This third entry was published originally on the 8th April 2013 and received 2,149 views on the old forum
Having received planning approval, the next step was to get the pre-commencement planning conditions discharged. We had four of these, one needing details of surface water management to be approved, one asking for details of a scheme to keep mud off the road during construction, one that required external materials to be approved prior to commencement and one for approval of a landscaping plan before we start.
I addressed the surface water run off and landscaping condition together. Having looked at the cost of getting a professional landscape design (upwards of £800) I opted to do it myself. I kept the detail to a minimum, on the basis that being overly specific might well cause problems later if we changed our minds about plant species etc. I did detail how surface water from the house and garage roof would be fed to soakaways, and that the drive would be surfaced with permeable, SuDS*** compliant, pavers. A fairly simple site plan, showing the layout of the drive, soakaways etc, together with some details of key planting, was drawn and accompanied with a photo of the scale model to illustrate how the landscaping might look.
Dealing with the “mud on the road” was just a matter of providing an assurance that contractor’s vehicles would be inspected before leaving the site and their tyres/tracks cleaned if necessary.
The final condition was to get approval of the roof and external cladding material. I’d included photos of these in the Design and Access Statement, so assumed that the planning officer would now need to see samples, rather than just photos. I duly drove around the country gathering bits of wood, roofing etc, and then called the planning officer to ask when and where he’d like to inspect them. This resulted in an interesting Catch 22 moment. I was told that, because of health and safety issues, I would not be allowed to bring the samples to the council offices. Instead the planning office suggested a site visit. I pointed out that the site was overgrown with 4ft high brambles and surrounded with security fencing, and that I couldn’t lawfully start work on it to make it accessible until I had the pre-commencement conditions cleared, one of which was the approval of external materials. The planning officer then suggested that I take photos of the materials and that he would accept them instead. I then pointed out that I had already done this, and that they were in the D&A Statement that formed part of our application. The response was for me to just reference the D&A Statement in the application for discharge of conditions. I had to wonder why the approval of materials had been added as a pre-commencement planning condition, particularly as obtaining approval turned out to be just reminding the planners of what I’d put in the original application.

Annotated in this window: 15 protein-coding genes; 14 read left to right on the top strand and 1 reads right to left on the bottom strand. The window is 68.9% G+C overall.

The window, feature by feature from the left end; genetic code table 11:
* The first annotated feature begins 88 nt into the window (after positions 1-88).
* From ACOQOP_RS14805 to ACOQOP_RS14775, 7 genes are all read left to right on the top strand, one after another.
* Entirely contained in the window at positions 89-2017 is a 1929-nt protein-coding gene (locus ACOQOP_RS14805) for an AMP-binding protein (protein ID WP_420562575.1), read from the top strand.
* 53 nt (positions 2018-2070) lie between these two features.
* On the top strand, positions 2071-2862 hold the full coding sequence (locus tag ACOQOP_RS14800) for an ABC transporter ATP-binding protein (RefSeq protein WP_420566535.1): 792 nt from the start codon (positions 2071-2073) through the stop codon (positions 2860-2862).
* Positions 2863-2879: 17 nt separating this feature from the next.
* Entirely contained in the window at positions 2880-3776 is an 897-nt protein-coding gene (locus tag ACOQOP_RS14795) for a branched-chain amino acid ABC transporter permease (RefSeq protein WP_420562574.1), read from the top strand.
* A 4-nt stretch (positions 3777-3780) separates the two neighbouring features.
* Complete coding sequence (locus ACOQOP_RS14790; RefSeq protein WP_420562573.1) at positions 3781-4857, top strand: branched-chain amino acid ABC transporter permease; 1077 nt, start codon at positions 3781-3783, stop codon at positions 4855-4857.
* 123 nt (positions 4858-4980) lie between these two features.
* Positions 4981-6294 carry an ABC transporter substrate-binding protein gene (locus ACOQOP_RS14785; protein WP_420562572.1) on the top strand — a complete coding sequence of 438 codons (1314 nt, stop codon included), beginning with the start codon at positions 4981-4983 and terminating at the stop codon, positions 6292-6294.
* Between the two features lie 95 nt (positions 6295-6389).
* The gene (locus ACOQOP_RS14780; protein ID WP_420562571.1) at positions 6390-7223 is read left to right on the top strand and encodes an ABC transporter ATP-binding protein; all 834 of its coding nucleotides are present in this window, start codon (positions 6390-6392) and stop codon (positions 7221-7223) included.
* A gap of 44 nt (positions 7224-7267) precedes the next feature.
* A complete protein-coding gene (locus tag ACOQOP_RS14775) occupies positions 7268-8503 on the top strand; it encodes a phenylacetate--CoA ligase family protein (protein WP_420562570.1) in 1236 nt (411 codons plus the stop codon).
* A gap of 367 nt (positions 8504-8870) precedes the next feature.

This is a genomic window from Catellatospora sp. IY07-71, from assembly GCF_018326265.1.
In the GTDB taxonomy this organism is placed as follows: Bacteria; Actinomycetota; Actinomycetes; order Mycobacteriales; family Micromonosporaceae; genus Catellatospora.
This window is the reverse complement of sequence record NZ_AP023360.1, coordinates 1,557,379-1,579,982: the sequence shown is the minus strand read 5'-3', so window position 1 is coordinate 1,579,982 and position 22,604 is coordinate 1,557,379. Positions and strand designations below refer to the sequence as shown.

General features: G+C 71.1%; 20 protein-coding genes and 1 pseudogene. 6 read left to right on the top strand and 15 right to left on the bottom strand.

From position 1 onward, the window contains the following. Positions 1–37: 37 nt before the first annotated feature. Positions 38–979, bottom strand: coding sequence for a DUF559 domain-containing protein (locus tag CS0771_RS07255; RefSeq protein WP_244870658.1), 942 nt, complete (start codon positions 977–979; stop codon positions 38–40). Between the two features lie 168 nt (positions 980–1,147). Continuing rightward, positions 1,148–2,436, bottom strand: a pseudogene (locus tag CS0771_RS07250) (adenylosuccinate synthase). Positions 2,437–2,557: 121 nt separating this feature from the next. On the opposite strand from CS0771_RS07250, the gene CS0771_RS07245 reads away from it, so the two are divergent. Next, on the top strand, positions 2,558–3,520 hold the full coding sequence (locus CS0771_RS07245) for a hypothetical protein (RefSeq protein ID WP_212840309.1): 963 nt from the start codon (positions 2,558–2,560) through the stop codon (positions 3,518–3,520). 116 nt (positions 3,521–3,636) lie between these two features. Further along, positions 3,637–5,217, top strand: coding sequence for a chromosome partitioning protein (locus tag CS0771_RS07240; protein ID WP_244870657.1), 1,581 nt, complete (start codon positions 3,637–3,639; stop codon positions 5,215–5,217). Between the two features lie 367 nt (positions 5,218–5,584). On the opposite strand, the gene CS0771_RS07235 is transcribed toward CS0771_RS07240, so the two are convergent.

The up side of this was that I submitted my form (and fee) for discharge of these conditions on the Monday afternoon and received a letter telling me they had been discharged the following Thursday morning. Quite a remarkably quick turnaround, and far faster than I’d assumed.
Having finally got the paper work out of the way, I could make a start on getting some of the details sorted out. We knew that services would be a problem (more on that in the next episode) but the first priority was getting the design of the big retaining wall we needed right. I knew this was going to be costly and potentially problematic, as it is around 2.5m high in one corner and around 40m long in total. To add to the potential difficulty, the wall needed to be as thin as possible, particularly in the north east corner, in order to get the house as far back in the plot as possible, leaving room for the drive at the front. Having looked at various options, I first settled on this being a plain hollow block reinforced concrete wall, rendered to make it look reasonable. I duly went to a couple of structural engineering firms and asked for quotes to design the wall, explaining the constraints. The first came back with a quote for £1500 (inc VAT) just to do the design work, which seemed massively OTT. The second was a fair bit better, at £360 (inc VAT), so we went with them. This turned out to not be a great idea, as when I got quotes for constructing the wall they came in at £25k to £32k, far more than I’d expected. There was also a problem pointed out by one of the ground works companies, in that the width of the wall footings was such that the house wouldn’t fit where it was supposed to be.